Curran separates here, for just a moment, from the warehouse, delving headlong into another story of another building. We might feel lost, were we not already anchored into the warehouse’s breezy entryway, listening to her and Omar speak. The narrative in this paragraph is tied to the recollection and reverie of the previous one, but this opens the door to a story much more personal than historical. No longer am I hearing about the building, but the community surrounding it. In this moment I can catch a glimpse at the larger culture surrounding the buildings discussed in this piece– I get a closer look at how the people who live in these buildings live in these buildings. It is in this paragraph that I begin to see what Writing American Cultures is trying to show us in its unique narrative ethnographic approach.

“Omar painted the room the deep shade of purple requested by his customer. Satisfied, Art began to hang silky drapes over the delicious walls. ‘That room start looking beautiful, like you are in Heaven. Gorgeous’”

This small paragraph provides a lot in terms sensory imagery. Deep shade. Silky drapes. Delicious walls. At the peak of the story Curran doesn’t want us to make judgements or conclusions; simply to sit there with her as she listens to Omar talk about his work. She draws us in with the pleasant sonorous contrast of her easily imagined words, then she goes in for the coup de grace.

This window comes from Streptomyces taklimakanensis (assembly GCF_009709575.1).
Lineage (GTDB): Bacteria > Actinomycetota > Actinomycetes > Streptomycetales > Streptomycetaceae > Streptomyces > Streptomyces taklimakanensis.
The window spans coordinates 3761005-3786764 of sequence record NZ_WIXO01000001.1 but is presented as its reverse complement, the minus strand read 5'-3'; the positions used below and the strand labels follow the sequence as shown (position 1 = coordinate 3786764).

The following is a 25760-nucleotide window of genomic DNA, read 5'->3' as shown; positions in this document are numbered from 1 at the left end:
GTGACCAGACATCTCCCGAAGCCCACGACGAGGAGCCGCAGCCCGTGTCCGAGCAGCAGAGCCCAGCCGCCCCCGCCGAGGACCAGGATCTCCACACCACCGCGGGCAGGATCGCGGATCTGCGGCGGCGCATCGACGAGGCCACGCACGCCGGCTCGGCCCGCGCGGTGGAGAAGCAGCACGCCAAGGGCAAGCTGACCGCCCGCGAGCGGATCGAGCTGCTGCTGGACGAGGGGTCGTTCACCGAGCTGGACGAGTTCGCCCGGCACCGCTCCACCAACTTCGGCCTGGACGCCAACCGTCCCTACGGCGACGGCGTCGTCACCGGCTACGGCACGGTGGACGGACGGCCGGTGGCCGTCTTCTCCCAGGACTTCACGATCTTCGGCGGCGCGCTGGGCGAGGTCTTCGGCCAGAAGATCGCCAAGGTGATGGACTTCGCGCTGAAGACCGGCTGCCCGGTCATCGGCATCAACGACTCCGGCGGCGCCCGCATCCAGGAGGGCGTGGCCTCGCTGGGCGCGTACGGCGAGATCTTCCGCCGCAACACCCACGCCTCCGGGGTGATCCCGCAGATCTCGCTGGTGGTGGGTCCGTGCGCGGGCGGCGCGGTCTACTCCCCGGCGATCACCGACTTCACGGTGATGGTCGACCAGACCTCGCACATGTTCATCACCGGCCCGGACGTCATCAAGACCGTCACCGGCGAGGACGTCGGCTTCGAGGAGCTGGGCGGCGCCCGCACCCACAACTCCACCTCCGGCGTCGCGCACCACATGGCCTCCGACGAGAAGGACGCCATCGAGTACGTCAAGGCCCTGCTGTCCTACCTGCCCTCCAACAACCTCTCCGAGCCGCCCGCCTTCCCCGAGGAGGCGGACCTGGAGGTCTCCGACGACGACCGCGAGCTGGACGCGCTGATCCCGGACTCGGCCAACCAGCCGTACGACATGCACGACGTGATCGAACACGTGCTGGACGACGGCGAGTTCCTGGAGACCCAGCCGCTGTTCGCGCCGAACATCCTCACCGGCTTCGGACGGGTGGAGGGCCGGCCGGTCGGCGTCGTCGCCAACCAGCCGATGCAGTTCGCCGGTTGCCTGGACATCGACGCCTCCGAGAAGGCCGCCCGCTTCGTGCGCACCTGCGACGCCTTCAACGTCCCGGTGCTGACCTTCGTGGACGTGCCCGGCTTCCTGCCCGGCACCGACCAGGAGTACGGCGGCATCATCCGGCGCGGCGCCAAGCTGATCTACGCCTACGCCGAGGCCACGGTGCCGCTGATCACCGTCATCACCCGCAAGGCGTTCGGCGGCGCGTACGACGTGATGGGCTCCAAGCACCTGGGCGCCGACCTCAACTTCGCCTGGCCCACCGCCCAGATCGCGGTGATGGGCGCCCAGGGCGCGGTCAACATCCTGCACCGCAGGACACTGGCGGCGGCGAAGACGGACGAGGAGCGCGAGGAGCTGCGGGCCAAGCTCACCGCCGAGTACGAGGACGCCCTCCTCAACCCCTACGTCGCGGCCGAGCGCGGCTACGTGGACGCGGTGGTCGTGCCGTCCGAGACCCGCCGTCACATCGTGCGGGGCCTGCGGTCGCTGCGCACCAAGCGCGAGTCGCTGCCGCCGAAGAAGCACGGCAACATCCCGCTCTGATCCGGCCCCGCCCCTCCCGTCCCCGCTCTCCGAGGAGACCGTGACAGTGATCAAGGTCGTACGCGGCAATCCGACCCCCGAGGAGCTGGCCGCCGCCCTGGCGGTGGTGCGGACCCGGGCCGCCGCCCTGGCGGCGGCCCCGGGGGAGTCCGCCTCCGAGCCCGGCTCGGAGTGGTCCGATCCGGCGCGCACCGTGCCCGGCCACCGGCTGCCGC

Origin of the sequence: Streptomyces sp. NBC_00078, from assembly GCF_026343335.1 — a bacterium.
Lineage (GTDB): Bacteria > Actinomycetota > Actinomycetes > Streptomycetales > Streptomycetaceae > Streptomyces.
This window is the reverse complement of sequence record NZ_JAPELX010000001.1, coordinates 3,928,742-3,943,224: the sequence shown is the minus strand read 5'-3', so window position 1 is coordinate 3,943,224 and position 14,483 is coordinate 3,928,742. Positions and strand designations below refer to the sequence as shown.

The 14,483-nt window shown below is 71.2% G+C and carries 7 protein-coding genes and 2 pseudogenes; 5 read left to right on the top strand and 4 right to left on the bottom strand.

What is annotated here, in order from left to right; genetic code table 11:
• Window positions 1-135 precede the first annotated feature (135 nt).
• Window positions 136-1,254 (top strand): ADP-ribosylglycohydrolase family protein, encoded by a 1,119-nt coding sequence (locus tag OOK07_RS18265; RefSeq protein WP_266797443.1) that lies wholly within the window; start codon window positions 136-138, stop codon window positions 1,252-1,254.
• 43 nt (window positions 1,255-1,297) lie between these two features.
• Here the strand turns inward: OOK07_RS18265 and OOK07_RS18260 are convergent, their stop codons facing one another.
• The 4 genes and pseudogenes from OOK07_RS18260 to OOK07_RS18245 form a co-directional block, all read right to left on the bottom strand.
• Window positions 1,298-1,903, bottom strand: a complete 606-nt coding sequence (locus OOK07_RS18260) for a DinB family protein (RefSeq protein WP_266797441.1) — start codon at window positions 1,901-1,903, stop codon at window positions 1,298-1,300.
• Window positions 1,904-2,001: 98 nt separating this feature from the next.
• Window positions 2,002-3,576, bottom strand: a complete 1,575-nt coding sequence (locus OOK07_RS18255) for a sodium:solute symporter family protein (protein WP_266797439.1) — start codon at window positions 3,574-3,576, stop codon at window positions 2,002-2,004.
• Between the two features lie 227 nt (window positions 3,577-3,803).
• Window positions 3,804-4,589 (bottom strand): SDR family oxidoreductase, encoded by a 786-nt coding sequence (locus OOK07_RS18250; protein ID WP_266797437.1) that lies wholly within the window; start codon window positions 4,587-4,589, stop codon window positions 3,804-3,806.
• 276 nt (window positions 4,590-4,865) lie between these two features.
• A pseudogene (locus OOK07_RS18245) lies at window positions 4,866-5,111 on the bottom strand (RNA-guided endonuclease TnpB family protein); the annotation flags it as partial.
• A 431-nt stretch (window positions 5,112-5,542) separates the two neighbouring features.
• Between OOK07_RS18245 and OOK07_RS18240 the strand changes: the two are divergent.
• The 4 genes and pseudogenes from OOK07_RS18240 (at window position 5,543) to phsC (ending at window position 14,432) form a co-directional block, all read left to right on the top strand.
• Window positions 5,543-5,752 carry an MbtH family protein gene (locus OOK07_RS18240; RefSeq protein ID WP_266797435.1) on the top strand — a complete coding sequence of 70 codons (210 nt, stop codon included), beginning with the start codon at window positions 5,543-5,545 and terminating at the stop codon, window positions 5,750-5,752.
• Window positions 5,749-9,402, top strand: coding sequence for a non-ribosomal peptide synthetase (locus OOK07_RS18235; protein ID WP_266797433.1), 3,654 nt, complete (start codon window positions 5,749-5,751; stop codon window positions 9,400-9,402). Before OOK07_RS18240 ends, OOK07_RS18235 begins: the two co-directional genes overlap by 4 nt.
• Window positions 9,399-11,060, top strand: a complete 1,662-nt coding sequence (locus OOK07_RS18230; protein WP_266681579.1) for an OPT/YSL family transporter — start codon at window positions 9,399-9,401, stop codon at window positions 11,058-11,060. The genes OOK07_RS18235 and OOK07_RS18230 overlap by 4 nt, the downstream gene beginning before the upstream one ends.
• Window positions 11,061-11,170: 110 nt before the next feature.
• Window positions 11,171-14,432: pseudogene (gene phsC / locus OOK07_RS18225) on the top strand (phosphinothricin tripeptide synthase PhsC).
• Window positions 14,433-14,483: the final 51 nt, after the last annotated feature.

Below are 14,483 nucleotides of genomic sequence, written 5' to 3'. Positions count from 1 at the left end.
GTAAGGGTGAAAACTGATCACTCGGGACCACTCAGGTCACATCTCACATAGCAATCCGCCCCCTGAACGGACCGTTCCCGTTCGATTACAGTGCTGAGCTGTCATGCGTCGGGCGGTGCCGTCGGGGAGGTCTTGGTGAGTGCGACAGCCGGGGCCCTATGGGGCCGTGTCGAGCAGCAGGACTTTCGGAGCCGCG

“The memory of total sensual transformation colors Omar’s story, recalled from the central bunker of his sheet metal and aluminum warehouse. Purple paint drips through the air, and I can almost hear the old windows and doors laughing with pleasure. Maybe they will take part in such a revitalization of space, opening and closing at the hands of ornate artists, who call out from some deep well of fashionable bounty to mystify walls of old.”

Curran draws us in from the rich imaginings of Omar’s revitalization and guides our attention back to the Open Air Warehouse. For just a moment we hold the simultaneous image of both buildings, and the almost anthropomorphic personality they seem to share. Then the doors close, we are no longer sitting on a porch in New Orleans, rather we are left with the reflections of Curran, which in a distinctly wistful tone, somehow manages to parallel our own.

Writing American Cultures/Close Reading

Writing American Cultures: Close Reading

Vairea Houston

1/12/16

 

“Many native people still carry mistrust of non-native people, and that feeling can be difficult to overcome.” (Pg. 27) Virtual Reservation: NDNs in the Digital Age by Ataya Cesspooch.

 

When reading the first essay by Ataya Cesspooch in Writing American Cultures, this particular sentence struck out to me. In the paragraph she is talking about the stories of Native American culture and the problem of stories being carried throughout the internet. On one hand the story could be preserved forever, unchangeable once placed on the internet. Yet, it could also be changed and altered at the hands of anyone able to use the web.